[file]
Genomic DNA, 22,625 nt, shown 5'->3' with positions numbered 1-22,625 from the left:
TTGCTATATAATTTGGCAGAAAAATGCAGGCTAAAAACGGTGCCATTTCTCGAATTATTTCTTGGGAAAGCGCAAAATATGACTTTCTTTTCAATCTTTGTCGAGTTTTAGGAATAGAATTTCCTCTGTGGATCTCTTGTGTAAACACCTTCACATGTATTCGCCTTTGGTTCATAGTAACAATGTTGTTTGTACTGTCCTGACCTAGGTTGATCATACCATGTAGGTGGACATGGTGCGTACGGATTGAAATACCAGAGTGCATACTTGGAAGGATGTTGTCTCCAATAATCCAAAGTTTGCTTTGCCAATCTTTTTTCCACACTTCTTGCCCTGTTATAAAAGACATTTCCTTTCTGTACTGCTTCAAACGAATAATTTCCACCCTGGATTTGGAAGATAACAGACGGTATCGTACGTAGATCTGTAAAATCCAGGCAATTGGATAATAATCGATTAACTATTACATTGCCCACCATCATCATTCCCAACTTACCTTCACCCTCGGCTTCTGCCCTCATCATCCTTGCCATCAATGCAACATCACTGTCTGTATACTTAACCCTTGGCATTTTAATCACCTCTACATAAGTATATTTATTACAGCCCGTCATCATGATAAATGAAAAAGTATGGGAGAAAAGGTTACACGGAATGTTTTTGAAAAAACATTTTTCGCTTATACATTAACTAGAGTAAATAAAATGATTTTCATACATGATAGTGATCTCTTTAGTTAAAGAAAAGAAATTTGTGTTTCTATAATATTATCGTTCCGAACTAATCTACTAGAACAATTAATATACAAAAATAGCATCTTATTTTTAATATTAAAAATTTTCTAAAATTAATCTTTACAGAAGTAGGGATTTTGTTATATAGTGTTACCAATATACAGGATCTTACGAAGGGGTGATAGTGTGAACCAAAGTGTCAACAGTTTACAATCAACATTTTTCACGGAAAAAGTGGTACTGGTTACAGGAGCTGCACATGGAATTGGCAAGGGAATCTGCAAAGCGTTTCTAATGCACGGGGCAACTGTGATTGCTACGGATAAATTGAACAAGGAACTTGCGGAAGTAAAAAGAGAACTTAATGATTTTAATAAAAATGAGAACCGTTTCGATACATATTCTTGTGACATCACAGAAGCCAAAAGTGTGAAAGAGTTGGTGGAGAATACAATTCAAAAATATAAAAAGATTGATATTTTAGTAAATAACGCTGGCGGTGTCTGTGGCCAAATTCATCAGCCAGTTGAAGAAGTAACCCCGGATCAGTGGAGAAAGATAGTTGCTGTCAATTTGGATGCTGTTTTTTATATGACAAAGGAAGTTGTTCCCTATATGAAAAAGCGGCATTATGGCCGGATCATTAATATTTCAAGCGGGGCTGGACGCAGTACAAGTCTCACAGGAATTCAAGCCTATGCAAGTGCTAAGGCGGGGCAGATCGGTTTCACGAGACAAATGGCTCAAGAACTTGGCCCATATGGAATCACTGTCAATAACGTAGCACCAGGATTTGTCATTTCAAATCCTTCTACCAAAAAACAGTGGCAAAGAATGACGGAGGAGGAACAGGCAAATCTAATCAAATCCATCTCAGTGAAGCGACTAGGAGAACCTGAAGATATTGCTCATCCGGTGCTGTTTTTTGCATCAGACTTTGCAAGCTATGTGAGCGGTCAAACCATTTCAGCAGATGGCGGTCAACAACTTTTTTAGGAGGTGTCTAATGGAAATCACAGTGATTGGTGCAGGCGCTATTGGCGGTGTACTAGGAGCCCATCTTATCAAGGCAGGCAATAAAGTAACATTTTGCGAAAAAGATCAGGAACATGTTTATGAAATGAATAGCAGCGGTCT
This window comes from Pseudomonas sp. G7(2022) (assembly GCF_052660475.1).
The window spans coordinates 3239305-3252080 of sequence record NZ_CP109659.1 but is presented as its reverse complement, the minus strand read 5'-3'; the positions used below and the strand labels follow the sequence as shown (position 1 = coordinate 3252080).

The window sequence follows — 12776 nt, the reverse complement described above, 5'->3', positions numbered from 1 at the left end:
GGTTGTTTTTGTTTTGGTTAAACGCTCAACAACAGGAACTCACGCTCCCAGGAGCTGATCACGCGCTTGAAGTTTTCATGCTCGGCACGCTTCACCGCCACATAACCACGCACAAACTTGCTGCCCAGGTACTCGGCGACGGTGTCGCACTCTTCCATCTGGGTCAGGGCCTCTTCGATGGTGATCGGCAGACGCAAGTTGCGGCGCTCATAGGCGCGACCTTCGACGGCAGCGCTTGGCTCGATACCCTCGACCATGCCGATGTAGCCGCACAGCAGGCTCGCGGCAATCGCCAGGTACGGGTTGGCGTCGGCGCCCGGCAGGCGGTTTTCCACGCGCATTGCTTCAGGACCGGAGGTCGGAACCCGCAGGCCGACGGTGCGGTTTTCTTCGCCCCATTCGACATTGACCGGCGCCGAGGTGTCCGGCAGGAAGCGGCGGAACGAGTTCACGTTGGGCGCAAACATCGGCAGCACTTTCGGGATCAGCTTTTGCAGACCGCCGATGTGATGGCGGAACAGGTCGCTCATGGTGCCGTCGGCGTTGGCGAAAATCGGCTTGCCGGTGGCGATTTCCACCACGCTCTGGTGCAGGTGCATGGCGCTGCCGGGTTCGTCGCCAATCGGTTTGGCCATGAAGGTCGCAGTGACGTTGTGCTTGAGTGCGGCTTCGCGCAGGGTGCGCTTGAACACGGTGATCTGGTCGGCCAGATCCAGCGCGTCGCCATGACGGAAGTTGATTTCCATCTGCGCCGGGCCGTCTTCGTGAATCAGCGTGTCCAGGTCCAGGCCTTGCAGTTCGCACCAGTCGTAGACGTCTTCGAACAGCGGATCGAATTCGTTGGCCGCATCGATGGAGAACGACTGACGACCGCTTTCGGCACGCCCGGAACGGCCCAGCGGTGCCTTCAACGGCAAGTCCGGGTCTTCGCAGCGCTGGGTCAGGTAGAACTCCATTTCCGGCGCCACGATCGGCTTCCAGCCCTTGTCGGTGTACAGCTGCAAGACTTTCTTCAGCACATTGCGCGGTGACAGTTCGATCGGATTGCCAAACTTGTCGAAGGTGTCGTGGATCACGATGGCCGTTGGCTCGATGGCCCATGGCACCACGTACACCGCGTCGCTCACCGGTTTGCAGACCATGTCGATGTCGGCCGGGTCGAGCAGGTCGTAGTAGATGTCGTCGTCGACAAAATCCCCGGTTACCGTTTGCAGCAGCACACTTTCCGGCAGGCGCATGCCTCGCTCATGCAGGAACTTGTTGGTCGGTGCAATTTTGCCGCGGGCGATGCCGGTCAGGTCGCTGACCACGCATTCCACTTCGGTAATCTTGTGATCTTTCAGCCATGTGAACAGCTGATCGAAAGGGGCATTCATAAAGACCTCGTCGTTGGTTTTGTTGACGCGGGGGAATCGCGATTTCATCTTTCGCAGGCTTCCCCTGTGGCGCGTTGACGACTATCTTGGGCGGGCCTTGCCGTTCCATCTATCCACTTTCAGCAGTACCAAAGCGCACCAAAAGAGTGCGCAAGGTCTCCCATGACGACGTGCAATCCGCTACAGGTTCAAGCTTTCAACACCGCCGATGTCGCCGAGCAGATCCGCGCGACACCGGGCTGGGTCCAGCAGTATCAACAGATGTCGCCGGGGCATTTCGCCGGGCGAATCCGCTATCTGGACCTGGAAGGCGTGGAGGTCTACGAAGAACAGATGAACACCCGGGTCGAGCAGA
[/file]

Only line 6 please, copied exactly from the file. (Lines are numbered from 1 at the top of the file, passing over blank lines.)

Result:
GGTTGTTTTTGTTTTGGTTAAACGCTCAACAACAGGAACTCACGCTCCCAGGAGCTGATCACGCGCTTGAAGTTTTCATGCTCGGCACGCTTCACCGCCACATAACCACGCACAAACTTGCTGCCCAGGTACTCGGCGACGGTGTCGCACTCTTCCATCTGGGTCAGGGCCTCTTCGATGGTGATCGGCAGACGCAAGTTGCGGCGCTCATAGGCGCGACCTTCGACGGCAGCGCTTGGCTCGATACCCTCGACCATGCCGATGTAGCCGCACAGCAGGCTCGCGGCAATCGCCAGGTACGGGTTGGCGTCGGCGCCCGGCAGGCGGTTTTCCACGCGCATTGCTTCAGGACCGGAGGTCGGAACCCGCAGGCCGACGGTGCGGTTTTCTTCGCCCCATTCGACATTGACCGGCGCCGAGGTGTCCGGCAGGAAGCGGCGGAACGAGTTCACGTTGGGCGCAAACATCGGCAGCACTTTCGGGATCAGCTTTTGCAGACCGCCGATGTGATGGCGGAACAGGTCGCTCATGGTGCCGTCGGCGTTGGCGAAAATCGGCTTGCCGGTGGCGATTTCCACCACGCTCTGGTGCAGGTGCATGGCGCTGCCGGGTTCGTCGCCAATCGGTTTGGCCATGAAGGTCGCAGTGACGTTGTGCTTGAGTGCGGCTTCGCGCAGGGTGCGCTTGAACACGGTGATCTGGTCGGCCAGATCCAGCGCGTCGCCATGACGGAAGTTGATTTCCATCTGCGCCGGGCCGTCTTCGTGAATCAGCGTGTCCAGGTCCAGGCCTTGCAGTTCGCACCAGTCGTAGACGTCTTCGAACAGCGGATCGAATTCGTTGGCCGCATCGATGGAGAACGACTGACGACCGCTTTCGGCACGCCCGGAACGGCCCAGCGGTGCCTTCAACGGCAAGTCCGGGTCTTCGCAGCGCTGGGTCAGGTAGAACTCCATTTCCGGCGCCACGATCGGCTTCCAGCCCTTGTCGGTGTACAGCTGCAAGACTTTCTTCAGCACATTGCGCGGTGACAGTTCGATCGGATTGCCAAACTTGTCGAAGGTGTCGTGGATCACGATGGCCGTTGGCTCGATGGCCCATGGCACCACGTACACCGCGTCGCTCACCGGTTTGCAGACCATGTCGATGTCGGCCGGGTCGAGCAGGTCGTAGTAGATGTCGTCGTCGACAAAATCCCCGGTTACCGTTTGCAGCAGCACACTTTCCGGCAGGCGCATGCCTCGCTCATGCAGGAACTTGTTGGTCGGTGCAATTTTGCCGCGGGCGATGCCGGTCAGGTCGCTGACCACGCATTCCACTTCGGTAATCTTGTGATCTTTCAGCCATGTGAACAGCTGATCGAAAGGGGCATTCATAAAGACCTCGTCGTTGGTTTTGTTGACGCGGGGGAATCGCGATTTCATCTTTCGCAGGCTTCCCCTGTGGCGCGTTGACGACTATCTTGGGCGGGCCTTGCCGTTCCATCTATCCACTTTCAGCAGTACCAAAGCGCACCAAAAGAGTGCGCAAGGTCTCCCATGACGACGTGCAATCCGCTACAGGTTCAAGCTTTCAACACCGCCGATGTCGCCGAGCAGATCCGCGCGACACCGGGCTGGGTCCAGCAGTATCAACAGATGTCGCCGGGGCATTTCGCCGGGCGAATCCGCTATCTGGACCTGGAAGGCGTGGAGGTCTACGAAGAACAGATGAACACCCGGGTCGAGCAGA